The Ongoing History of New Music, Episode 821: The Truth About Concert Tickets

The Ongoing History of New Music, Episode 821: The Truth About Concert Tickets
Buying concert tickets used to be easy. Today, buying concert tickets not only confusing, it’s also one of the most frustrating and maddening consumer experiences know to humanity. Scalpers, always a problem, became more sophisticated. Some tickets were sold through the mail, Credit card purchases over the phone. Songs heard on this show:
Pearl Jam, Alive (Live at Wrigley Field)
Beastie Boys, Sabotage (Live)
Tragically Hip, New Orleans is Sinking (Live)
U2, Vertigo (Live in Milan)
Florence + the Machine, Dog Days Are Over (Live)
Queens of the Stone Age, No One Knows (Live)
Our Lady Peace, Naveed (Live)
As usual, Eric Wilhite has provided a playlist of the songs on this program. The Ongoing History of New Music can be heard on the following stations:

102.1 The Edge/Toronto – Sunday night at 7
Live 88-5/Ottawa
107.5 Dave-FM/Kitchener
FM96/London – Sunday night at 7, Monday night at 11
Power 97/Winnipeg (Sunday nights at 11)
Rock 97.7/Grand Prairie – Sunday nights at 6. Sonic 102.9/Edmonton
The Zone/Victoria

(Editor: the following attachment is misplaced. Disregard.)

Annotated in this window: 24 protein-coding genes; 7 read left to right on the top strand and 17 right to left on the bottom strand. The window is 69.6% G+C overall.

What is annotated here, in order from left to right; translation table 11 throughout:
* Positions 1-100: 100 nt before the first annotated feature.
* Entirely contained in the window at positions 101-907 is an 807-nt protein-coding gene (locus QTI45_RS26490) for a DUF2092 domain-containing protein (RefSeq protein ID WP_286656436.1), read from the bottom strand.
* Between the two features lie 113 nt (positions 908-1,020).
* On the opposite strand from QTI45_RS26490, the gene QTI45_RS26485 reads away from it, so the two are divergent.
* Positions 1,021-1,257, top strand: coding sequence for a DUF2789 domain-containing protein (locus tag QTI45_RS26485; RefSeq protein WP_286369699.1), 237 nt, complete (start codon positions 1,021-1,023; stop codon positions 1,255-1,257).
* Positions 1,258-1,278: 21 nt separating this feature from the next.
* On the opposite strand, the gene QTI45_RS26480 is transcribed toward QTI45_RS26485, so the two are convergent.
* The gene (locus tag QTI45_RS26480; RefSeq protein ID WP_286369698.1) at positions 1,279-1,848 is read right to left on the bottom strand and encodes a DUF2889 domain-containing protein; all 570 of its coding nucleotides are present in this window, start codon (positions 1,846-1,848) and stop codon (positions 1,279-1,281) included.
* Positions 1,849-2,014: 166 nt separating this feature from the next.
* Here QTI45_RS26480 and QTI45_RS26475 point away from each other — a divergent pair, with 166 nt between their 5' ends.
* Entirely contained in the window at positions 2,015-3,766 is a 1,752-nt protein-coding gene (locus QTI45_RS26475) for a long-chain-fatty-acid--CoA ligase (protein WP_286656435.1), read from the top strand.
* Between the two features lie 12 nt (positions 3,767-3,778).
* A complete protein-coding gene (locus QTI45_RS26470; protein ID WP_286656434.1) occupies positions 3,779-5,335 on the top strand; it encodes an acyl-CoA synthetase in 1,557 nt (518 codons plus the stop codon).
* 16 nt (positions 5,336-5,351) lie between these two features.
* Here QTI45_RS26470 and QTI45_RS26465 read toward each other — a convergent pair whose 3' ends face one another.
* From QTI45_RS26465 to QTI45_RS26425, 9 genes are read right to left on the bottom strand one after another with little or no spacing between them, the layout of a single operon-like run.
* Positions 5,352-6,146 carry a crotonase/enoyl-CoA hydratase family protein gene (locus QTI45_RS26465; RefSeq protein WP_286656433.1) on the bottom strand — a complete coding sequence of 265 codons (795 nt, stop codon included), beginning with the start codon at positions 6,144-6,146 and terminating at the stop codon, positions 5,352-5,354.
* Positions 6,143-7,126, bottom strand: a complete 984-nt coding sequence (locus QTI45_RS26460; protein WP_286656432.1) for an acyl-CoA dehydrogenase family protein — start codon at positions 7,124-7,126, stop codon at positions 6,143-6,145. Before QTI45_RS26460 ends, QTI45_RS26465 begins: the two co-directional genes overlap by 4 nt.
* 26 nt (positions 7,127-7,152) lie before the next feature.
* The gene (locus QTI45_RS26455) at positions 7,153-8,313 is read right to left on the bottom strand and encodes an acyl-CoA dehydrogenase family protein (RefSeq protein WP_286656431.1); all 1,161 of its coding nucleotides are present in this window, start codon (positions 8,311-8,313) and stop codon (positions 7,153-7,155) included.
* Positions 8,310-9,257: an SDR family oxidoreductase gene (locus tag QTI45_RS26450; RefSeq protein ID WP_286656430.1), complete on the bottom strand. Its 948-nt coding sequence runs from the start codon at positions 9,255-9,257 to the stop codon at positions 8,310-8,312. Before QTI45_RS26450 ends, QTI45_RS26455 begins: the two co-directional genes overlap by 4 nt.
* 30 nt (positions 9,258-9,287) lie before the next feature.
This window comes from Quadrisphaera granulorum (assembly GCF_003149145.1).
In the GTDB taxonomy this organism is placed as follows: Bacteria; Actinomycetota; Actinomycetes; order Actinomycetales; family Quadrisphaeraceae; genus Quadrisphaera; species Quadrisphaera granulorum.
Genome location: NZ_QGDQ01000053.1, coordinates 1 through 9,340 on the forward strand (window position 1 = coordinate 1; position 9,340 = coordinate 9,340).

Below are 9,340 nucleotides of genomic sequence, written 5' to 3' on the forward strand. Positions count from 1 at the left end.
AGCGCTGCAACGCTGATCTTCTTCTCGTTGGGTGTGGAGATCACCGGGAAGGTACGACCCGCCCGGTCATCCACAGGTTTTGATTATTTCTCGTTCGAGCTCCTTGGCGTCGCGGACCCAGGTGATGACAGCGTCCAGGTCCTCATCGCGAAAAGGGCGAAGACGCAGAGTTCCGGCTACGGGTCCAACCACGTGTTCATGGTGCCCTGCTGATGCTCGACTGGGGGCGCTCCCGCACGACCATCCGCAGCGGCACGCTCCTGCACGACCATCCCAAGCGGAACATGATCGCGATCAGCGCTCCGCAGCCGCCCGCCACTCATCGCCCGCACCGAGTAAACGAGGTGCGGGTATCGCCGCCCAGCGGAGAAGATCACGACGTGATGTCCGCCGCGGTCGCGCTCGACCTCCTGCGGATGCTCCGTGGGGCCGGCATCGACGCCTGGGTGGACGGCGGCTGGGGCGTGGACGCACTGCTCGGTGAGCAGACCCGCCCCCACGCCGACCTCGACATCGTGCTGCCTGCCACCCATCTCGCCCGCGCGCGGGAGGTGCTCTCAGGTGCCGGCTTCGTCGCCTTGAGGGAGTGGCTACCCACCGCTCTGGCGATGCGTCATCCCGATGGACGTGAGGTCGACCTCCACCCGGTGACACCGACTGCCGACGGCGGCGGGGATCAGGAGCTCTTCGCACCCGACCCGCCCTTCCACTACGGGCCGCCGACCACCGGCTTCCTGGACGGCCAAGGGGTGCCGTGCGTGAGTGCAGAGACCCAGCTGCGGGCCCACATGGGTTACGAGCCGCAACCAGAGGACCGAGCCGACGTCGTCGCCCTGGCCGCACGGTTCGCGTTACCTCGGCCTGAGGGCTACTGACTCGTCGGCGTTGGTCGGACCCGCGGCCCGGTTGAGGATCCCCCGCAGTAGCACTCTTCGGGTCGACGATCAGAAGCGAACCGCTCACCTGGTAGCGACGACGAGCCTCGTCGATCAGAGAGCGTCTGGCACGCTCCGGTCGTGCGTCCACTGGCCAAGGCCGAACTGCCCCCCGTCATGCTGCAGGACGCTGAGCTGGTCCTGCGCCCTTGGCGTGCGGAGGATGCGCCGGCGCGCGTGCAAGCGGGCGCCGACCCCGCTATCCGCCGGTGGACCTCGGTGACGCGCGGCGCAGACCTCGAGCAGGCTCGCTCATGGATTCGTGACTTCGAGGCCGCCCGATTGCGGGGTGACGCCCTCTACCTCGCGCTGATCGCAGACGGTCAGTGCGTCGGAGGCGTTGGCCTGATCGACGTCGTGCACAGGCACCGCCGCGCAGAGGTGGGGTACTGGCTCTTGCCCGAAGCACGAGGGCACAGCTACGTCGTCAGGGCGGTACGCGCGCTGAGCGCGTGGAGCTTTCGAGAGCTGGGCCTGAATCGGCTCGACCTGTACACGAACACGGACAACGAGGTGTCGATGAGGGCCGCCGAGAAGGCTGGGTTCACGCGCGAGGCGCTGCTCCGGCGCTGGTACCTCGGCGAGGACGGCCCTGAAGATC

The Fox/Vancouver
Live 105/Halifax
WAPS/WKTL The Summit/Arkon, Canton, Cleveland, Youngstown The show runs at 11 am Sunday. Bar codes got scanned instead of tickets getting torn. Then local ticket sellers vanished, replaced by a big mega-corporation. Same thing with the back end of the business: promoters, ticket sellers, secondary markets, governments. This, by the way, is a great option for American listeners who are prevented from listening to the show live because of geo-blocking,

We’re still looking for more affiliates in Calgary, Kamloops, Kelowna, Regina, Saskatoon, Brandon, Windsor,  Montreal, Charlottetown, Moncton, Fredericton, and St John’s and anywhere else with a transmitter. When you heard of a show you wanted to see, you went down to your local box office, plunked down some cash and in exchange, you were given, some stiff pieces of paper with words and numbers on them. Physical box offices started disappearing. I’m going to give you the honest brutal truth about concert tickets. Don’t forget that you can get the podcast version of this podcast through iTunes or wherever you get your on-demand audio. Bots. As time went on, buying concert tickets got more complicated. Meanwhile, the concert industry grew into a multi-billion-dollar business. It really was that simple–in theory, anyway. It wasn’t, but we’ll get to that. When it came time for the gig, you presented those pieces of paper to a person at the door who tore them in half, allowing you into the venue to enjoy the show. We still exchange money for admission to gigs, but the way we acquire those tickets and the prices we pay for them has little in common with the so-called good old days. Then the Internet shifted everything to online sales. It’s a situation far, far more complex than you’ve ever dreamed. If you’re in any of those markets and you want the show, lemme know and I’ll see what I can do. TIcket brokers got bigger. Gather ’round, kids.